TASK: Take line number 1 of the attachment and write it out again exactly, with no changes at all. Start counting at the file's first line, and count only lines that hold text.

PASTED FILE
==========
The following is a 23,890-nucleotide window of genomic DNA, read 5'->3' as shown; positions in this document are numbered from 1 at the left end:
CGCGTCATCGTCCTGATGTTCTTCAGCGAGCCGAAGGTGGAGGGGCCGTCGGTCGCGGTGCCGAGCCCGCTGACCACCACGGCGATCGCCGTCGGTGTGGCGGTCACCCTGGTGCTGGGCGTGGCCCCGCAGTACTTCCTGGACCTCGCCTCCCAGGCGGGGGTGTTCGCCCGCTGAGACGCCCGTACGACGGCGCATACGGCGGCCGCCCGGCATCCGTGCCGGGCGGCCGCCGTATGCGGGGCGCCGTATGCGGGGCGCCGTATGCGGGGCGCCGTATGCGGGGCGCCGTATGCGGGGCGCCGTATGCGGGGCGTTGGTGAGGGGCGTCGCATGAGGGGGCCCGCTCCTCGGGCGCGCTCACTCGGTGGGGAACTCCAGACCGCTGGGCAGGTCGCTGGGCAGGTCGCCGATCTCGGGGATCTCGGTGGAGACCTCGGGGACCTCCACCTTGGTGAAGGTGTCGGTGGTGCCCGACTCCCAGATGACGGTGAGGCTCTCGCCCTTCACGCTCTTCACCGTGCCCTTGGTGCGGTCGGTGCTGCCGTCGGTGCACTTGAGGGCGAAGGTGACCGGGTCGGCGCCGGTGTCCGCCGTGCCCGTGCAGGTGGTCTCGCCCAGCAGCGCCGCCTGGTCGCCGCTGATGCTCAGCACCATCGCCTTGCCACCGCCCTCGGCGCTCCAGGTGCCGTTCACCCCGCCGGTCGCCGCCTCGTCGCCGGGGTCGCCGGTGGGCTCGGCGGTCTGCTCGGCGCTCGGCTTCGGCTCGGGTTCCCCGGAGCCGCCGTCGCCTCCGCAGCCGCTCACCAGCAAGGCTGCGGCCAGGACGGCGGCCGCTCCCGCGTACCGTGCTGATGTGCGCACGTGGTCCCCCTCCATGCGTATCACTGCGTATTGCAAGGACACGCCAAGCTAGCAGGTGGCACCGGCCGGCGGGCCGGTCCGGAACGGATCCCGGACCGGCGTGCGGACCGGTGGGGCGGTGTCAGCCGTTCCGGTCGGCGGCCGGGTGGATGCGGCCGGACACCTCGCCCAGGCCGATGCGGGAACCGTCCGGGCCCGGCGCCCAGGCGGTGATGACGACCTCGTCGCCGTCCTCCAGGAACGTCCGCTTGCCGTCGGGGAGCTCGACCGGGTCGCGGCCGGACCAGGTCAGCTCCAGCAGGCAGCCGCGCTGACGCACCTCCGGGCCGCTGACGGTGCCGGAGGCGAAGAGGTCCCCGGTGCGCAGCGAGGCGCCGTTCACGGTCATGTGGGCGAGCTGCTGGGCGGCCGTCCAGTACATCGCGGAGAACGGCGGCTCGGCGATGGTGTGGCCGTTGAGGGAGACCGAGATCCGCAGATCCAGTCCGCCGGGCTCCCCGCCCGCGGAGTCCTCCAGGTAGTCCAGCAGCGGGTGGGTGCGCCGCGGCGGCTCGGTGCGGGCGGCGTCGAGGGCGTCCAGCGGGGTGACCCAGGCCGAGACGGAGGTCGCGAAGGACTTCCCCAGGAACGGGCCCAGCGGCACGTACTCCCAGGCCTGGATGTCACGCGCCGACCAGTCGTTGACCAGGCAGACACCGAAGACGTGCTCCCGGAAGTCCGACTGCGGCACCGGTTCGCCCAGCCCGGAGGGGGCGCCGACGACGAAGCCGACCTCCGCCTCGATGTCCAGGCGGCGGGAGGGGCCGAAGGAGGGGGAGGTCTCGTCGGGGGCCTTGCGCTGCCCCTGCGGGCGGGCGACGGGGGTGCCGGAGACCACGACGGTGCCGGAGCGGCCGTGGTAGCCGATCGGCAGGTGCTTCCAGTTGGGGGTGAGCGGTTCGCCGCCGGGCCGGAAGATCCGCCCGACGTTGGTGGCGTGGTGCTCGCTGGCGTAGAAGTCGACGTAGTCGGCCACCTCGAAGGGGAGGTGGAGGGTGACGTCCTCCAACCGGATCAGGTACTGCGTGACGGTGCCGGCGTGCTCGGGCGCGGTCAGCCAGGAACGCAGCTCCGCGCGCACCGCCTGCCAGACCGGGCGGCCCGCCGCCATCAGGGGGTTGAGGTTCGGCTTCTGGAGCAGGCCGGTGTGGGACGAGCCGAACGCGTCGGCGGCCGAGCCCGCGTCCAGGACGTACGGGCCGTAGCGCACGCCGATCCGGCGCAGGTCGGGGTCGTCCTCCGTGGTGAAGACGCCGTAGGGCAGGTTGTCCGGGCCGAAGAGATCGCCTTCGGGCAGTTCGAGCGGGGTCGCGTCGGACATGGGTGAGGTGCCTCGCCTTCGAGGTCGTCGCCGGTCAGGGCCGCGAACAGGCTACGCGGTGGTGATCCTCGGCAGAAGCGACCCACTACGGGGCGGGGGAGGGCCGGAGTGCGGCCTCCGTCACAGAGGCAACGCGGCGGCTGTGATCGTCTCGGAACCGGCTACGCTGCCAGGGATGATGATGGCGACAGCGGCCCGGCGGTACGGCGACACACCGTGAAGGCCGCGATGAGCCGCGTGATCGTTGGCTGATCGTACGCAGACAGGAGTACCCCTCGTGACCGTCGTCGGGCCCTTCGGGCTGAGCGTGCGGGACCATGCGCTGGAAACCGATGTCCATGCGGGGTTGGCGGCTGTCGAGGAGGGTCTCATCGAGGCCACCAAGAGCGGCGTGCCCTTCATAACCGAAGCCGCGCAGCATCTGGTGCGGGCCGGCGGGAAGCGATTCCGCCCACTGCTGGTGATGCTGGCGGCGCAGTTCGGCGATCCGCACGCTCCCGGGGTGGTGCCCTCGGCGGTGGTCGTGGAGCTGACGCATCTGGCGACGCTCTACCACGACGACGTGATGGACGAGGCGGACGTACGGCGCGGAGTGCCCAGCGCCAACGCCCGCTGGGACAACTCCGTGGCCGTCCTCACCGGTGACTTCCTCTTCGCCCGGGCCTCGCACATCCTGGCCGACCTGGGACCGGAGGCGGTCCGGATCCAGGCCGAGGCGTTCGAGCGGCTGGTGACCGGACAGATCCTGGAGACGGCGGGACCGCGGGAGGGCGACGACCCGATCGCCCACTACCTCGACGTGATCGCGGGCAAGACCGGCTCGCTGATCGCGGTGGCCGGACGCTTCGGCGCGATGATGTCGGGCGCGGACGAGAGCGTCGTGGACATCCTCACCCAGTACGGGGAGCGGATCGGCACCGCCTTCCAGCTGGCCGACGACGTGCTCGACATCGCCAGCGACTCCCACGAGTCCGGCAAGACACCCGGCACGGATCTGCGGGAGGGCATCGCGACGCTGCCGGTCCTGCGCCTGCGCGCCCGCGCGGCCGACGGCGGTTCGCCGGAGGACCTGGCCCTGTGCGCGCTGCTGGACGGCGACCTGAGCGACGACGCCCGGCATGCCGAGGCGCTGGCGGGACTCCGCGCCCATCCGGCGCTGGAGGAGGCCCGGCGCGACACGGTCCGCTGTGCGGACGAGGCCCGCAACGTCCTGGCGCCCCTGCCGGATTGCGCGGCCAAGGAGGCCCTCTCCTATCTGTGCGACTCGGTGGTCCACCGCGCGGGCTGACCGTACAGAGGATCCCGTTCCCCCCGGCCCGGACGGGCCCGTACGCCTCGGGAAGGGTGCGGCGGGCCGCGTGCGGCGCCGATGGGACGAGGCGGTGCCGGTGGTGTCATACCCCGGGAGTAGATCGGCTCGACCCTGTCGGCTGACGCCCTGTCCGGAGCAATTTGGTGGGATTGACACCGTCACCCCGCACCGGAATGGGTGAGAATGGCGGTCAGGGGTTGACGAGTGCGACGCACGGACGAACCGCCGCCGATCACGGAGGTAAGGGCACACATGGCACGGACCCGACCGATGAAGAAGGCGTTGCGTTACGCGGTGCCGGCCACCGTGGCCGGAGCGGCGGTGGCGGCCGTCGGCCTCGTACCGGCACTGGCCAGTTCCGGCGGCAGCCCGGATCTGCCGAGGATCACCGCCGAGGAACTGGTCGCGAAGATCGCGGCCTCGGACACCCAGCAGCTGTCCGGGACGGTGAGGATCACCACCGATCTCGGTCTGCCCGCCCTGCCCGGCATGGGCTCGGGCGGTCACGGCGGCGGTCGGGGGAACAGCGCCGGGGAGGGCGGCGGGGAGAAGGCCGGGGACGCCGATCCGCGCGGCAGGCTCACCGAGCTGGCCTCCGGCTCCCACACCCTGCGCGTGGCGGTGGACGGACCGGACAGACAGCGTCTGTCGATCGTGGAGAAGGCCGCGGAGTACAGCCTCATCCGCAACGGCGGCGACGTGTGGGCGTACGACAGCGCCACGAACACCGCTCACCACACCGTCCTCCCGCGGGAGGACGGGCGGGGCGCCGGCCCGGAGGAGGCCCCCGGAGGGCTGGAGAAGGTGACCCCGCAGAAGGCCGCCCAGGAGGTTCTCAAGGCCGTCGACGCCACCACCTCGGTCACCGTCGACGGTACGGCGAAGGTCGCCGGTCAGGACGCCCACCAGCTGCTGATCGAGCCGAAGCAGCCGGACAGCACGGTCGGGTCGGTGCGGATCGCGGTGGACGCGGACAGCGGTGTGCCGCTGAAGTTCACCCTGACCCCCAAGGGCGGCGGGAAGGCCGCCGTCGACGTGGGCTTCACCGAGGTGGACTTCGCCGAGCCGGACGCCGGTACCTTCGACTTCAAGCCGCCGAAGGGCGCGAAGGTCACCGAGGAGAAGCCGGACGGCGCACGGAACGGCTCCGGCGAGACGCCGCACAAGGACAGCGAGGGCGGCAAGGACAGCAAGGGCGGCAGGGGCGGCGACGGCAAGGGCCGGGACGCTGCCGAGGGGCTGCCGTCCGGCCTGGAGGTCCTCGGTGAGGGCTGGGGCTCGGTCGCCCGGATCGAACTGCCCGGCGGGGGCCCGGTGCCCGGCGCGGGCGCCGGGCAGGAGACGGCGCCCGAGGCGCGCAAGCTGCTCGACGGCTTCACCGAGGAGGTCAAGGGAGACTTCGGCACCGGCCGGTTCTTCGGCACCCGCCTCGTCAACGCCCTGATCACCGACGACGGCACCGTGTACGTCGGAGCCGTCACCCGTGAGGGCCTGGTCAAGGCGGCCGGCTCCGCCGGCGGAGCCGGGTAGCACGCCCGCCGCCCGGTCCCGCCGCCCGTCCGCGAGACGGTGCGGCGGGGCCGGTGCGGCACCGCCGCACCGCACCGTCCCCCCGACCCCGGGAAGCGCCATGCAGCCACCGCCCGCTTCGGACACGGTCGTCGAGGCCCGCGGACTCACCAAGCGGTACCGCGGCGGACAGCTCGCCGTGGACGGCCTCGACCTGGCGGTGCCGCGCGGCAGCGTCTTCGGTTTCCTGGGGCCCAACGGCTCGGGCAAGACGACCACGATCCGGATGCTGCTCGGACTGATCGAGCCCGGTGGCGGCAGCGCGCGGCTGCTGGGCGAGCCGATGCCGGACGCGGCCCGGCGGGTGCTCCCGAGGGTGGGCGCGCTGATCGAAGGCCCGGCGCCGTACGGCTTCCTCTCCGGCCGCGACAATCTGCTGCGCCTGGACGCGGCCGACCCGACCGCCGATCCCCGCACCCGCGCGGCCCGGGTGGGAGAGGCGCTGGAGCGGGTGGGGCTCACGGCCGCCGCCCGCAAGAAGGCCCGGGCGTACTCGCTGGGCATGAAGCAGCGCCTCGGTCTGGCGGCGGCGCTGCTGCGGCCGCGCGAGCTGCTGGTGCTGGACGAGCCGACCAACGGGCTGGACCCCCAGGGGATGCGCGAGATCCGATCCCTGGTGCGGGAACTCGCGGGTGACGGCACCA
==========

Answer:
The following is a 23,890-nucleotide window of genomic DNA, read 5'->3' as shown; positions in this document are numbered from 1 at the left end: